Dame Catherine Tizard agrees to stick with family-violence probe but suggests rebranding

Former Governor-General Dame Catherine Tizard says the Glenn inquiry into family violence should change its name after losing six of its key leaders.

Dame Catherine, 82, agreed to stay on as the inquiry's patron after a two-hour meeting at her Auckland home yesterday with its new chief executive, Kirsten Rei, and its sole remaining co-chairman, former Race Relations Conciliator Gregory Fortuin.

Dame Catherine said she was satisfied the inquiry could still "move on with confidence towards achieving its objectives" despite the resignations of former director Ruth Herbert, operations director Jessica Trask, think-tank member Catriona MacLennan and the other three co-chairs, Denese Henare, Joanne Morris and Rosslyn Noonan.

"I made some suggestions about possible progress they could make and one suggestion was changing the name of it to give it a new name and a new look and get on with the job," Dame Catherine said.


The $2 million inquiry, which aims to produce a "blueprint" to tackle child abuse and domestic violence, is formally called "the Glenn Inquiry into all forms of Child Abuse and Domestic Violence in New Zealand".

But a statement last September announcing expatriate millionaire Sir Owen Glenn's decision to fund the inquiry said: "For convenience it will be referred to as the Glenn Inquiry."

Former Supreme Court judge Bill Wilson, who was appointed to chair a new governance board for the inquiry after Ms Herbert quit, denied in a radio interview yesterday that it was a "vanity project" for Sir Owen.

Sir Owen, who built up a global logistics company, also gave his name to the Owen G Glenn Building for Auckland University's business school after donating $7.5 million in 2002, and was reported to have been seeking a position as honorary NZ consul in Monaco after donating money to Labour and NZ First. His Glenn Family Foundation supports charitable projects in Otara and India.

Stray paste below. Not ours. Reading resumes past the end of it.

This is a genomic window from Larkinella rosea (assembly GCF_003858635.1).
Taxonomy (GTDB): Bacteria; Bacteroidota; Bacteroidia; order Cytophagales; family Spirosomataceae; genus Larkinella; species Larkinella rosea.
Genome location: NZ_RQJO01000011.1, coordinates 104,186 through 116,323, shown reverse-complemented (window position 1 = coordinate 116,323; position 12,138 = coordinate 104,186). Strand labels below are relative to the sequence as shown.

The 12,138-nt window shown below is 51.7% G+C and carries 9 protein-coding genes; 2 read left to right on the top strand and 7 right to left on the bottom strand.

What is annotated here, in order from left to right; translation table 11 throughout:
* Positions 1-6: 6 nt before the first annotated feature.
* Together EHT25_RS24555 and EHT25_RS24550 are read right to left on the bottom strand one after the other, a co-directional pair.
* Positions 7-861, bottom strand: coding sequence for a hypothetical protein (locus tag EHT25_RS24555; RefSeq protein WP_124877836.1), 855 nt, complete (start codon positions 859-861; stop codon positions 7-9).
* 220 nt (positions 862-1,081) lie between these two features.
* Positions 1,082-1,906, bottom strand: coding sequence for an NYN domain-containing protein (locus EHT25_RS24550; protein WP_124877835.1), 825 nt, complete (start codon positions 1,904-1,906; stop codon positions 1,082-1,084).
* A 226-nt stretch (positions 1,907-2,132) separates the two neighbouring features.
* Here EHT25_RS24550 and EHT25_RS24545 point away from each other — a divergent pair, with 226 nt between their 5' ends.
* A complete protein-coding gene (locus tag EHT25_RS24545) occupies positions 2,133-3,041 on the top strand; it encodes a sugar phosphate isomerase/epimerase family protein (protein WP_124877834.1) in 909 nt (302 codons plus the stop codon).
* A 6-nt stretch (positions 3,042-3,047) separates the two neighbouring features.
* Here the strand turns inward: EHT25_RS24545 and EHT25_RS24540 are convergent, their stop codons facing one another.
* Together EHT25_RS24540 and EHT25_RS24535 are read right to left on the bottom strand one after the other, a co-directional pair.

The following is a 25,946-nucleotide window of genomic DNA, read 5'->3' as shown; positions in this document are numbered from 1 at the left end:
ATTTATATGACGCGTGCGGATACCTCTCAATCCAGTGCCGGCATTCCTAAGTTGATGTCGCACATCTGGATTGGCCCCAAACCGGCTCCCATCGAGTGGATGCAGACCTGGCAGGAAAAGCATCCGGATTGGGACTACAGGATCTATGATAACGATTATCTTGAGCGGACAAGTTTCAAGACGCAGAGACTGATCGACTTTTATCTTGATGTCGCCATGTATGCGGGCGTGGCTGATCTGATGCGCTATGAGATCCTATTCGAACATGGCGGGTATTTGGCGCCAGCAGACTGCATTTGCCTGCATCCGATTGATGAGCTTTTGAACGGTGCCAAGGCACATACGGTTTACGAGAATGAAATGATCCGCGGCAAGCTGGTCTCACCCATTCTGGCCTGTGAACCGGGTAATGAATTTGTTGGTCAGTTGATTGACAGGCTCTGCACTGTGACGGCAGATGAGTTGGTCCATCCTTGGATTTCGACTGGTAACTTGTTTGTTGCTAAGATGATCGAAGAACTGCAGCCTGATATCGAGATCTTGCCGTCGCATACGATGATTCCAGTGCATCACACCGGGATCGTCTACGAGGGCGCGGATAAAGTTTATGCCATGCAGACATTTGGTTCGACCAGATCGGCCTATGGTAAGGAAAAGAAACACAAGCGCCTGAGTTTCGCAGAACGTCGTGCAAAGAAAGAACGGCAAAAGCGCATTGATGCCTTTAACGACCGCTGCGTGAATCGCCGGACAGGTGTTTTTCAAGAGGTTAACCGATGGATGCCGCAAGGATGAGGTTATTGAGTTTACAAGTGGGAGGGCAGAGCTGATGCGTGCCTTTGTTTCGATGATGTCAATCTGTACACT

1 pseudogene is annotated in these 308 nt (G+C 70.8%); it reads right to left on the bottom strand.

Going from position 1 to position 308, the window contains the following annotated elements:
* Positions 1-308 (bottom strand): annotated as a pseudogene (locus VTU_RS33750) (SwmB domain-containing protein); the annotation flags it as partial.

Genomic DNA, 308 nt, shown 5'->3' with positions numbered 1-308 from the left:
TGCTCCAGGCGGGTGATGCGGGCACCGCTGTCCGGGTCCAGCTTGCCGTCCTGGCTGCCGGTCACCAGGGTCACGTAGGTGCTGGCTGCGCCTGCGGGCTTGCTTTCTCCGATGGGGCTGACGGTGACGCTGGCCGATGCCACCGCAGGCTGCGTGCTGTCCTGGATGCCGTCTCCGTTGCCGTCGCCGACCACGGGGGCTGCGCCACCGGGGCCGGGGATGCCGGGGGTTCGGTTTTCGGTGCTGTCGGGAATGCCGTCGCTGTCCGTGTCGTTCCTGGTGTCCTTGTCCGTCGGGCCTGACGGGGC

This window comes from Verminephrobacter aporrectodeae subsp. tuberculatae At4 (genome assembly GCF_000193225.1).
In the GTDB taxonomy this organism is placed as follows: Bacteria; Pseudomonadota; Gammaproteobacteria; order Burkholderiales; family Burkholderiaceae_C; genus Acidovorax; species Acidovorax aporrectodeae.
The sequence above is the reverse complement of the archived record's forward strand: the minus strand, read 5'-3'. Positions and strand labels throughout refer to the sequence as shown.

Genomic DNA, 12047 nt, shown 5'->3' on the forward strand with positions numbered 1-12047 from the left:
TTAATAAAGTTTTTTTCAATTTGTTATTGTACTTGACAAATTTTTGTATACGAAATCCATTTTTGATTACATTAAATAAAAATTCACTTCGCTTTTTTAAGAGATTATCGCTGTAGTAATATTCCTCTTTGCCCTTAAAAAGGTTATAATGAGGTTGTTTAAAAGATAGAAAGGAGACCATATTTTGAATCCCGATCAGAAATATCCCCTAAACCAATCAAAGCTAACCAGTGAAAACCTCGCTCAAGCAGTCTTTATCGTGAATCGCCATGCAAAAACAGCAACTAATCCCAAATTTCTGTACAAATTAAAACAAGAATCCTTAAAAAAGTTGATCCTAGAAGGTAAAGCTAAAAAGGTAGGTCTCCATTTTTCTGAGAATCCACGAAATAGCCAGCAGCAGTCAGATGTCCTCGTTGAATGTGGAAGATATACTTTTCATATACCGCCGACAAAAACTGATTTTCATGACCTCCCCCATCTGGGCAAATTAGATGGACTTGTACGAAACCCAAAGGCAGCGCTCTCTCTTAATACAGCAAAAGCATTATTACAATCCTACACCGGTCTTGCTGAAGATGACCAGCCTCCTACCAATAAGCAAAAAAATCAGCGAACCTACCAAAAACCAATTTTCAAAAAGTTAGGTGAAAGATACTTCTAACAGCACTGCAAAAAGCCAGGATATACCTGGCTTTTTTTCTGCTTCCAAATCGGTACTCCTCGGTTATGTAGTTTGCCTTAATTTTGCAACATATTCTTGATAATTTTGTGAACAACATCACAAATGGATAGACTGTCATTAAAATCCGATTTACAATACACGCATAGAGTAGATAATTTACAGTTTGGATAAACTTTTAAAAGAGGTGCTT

Dame Catherine said Ms Herbert asked her to be the inquiry's patron some months ago and she agreed "if there is something useful that I can do to contribute".

When Ms Herbert told her last month that she had resigned, Dame Catherine said she needed to reconsider her own position.

"I just want to know what's going on. No one has told me," she said yesterday morning. "My concern is, now that I know none of the people who are involved, I don't really know whether there is anything that I can usefully contribute." But later she was impressed by Mrs Rei and Mr Fortuin.

"I found out more from Mr Gregory Fortuin than I have found from anyone else," she said. "Having met the new people, I believe I will stay on with them because the object of the inquiry is much more important than the personalities involved."